Most printing technologies produce maximum darkness with 100% CMYK. For some printing technologies, however, such as, for example, certain image-on-image xerography technologies and some ink jet system technologies, adding cyan, magenta or yellow colorants to a black colorant makes the combined color lighter than black alone. That is, in these technologies, the maximum darkness is obtained with pure black. Although the techniques discussed in this disclosure can be used for any kind of printer, they are particularly advantageous for printers where adding cyan, magenta or yellow to black makes the combined color lighter than black alone.

FIG. 2 is a flowchart illustrating one exemplary embodiment of a method for gray component replacement according to this invention. As shown in FIG. 2, operation starts in step S100, and proceeds to step S110, where the L*a*b* value is determined for a given CMY value. One exemplary technique for determining the L*a*b* values is tetrahedral interpolation in the CMY cube to determine a correspondence value point, which may be designated as a Vcmy point, as shown in FIG. 1. It should be noted that the L*a*b* value for the CMY corner of the cube is the L*a*b* of the maximum darkness point of the printer, whether it is made with a 100% CMYK technology for producing maximum darkness, or a 100% black technology for producing maximum darkness. Then, in step S120, the maximum printer gamut in L*a*b* space is determined. Next, in step S130, a line is drawn from an initial black value through a L*a*b* correspondence value point. Operation which is labeled CMY then continues to step S140.

In the exemplary embodiment shown in FIG. 1, the initial black point is represented by the point kstart. In the embodiment shown in FIG. 1, the L*a*b* correspondence value point is labeled Vcmy. In various exemplary embodiments, the top surface of the maximum printer gamut is the same as the top surface of the CMY cube. For many printing technologies, maximum chrome for darker colors is obtained by adding black. For the yellow hue leaf shown in FIG. 1, black is added to 100% yellow, until both black and yellow are 100%. For printers which use technologies where adding cyan, magenta and yellow to black makes the print lighter, so that maximum darkness is obtained with pure black, the chrome of this point is quite high, such as, for example around 30. Darker colors are obtained by decreasing yellow to 0 until the maximum darkness point (C′M′Y′=0%, K′=100%) is reached. To construct the maximum printer gamut, additional L*a*b* data is determined for the six dark points of maximum chrome, that is, the points labeled MK, CMK, CK, CYK, YK, and YMK.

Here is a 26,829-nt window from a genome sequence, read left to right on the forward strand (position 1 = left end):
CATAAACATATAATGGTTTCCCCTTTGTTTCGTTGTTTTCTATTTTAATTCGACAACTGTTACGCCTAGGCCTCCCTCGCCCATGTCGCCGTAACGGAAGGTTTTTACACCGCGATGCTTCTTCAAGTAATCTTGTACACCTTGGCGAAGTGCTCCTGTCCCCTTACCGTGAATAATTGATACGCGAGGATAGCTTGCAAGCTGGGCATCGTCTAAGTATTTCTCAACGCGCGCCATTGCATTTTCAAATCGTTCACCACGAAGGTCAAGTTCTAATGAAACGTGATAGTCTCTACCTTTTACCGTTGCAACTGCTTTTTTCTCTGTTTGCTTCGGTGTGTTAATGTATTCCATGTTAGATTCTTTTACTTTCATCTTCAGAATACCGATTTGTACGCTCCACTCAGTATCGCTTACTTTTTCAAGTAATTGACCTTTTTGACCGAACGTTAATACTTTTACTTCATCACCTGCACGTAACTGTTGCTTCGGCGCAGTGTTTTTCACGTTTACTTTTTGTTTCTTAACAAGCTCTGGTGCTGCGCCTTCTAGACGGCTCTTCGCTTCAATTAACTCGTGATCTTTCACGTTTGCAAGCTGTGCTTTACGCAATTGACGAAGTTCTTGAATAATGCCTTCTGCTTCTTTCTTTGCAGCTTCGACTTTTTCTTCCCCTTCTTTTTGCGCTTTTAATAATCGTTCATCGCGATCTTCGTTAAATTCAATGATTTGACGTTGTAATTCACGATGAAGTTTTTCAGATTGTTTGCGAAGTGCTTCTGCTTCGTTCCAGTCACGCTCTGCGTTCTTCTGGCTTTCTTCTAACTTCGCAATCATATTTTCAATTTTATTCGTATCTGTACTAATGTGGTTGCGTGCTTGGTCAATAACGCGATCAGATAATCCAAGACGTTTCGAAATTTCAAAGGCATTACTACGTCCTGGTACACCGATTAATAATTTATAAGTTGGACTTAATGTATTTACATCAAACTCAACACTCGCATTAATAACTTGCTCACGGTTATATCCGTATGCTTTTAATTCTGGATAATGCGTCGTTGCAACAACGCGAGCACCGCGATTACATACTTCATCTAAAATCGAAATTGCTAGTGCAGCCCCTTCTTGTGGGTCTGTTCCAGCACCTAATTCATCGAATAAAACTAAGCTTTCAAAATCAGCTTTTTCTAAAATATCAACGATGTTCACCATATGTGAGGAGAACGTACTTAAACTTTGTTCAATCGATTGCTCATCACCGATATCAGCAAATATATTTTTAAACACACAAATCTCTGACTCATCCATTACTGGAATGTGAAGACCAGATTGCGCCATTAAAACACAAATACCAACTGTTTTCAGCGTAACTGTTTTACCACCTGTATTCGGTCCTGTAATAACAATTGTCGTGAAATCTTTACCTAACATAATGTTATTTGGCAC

With respect to step S130, this initial black point is a point chosen along the neutral (achromatic) color axis. It can be called kstart because the CMY values on the white side of this point produce C′M′Y′K′ output that uses little or no black for reasons which will be explained below. This line, which is drawn from the initial black point to the a surface of the CMY cube through the correspondence point Vcmy, intersects the surface of the CMY cube a distance of Scmy from the initial block point kstart, and the maximum printer gamut at a distance of Scmyk from the initial block point kstart. The initial block point line connects kstart and the surface of the CMY cube.

In step S140, the L*a*b* correspondence point, i.e., the Vcmy point, is warped to a corresponding point L*a*b* point, Vcmyk, in the maximum printer gamut three-dimensional L*a*b* color space, where:
V cmyk = k start+( V cmy k start)*S cmyk /S cmy.   (1)

Moreover, in step S140, all of the points on the surface of the CMY cube are inherently mapped to points on the surface of the maximum printer gamut in CMYK color space, points on the neutral (achromatic) color axis remain unchanged, and points in between the surface of the maximum printer gamut and the neutral axis are mapped to points in between. Next, in step S150, the C′M′Y′K′ value is found from Vcmyk by tetrahedral interpolation. Then, in step S160 the slope discontinuities are smoothed. Operation then continues to step S170, where operation of the method ends.

In various exemplary embodiments, in step S150, the maximum printer gamut is split into a number of tetrahedral, such as, for example, 24 tetrahedral. Each tetrahedron has one vertex at the initial black value, and three other vertices on the surface of the maximum printer gamut, that is, the initial black value, and at Y′, K′Y′, and K′Y′C′. Six of the surface triangles are formed at the top of the gamut, such as for example between white and all of the subtractive primary and additive primary color gamut points, i.e., for primary colors cyan, magenta, yellow, red, green and blue (CMYRGB). Six surface triangles are formed at the bottom, between black (K) and CMYRGB+K color gamut points, and 12 surface triangles are formed around the middle of the gamut, between the CMYRGB color gamut points and the CMYRGB+K color gamut points. FIG. 3 illustrates these features, showing views of color gamut surface. With each tetrahedron, C′M′Y′K′ value points are determined by linear interpolation between the CMYK′ value points at the four vertices. This establishes a piece-wise linear relationship that can be used to find CMYK′ color gamut points from L*a*b* color gamut points. A detailed discussions of the mechanics of tetrahedral interpolation for color correction is provided by U.S. Pat. Nos. 4,275,413 and 5,581,376, each incorporated herein by reference in its entirety.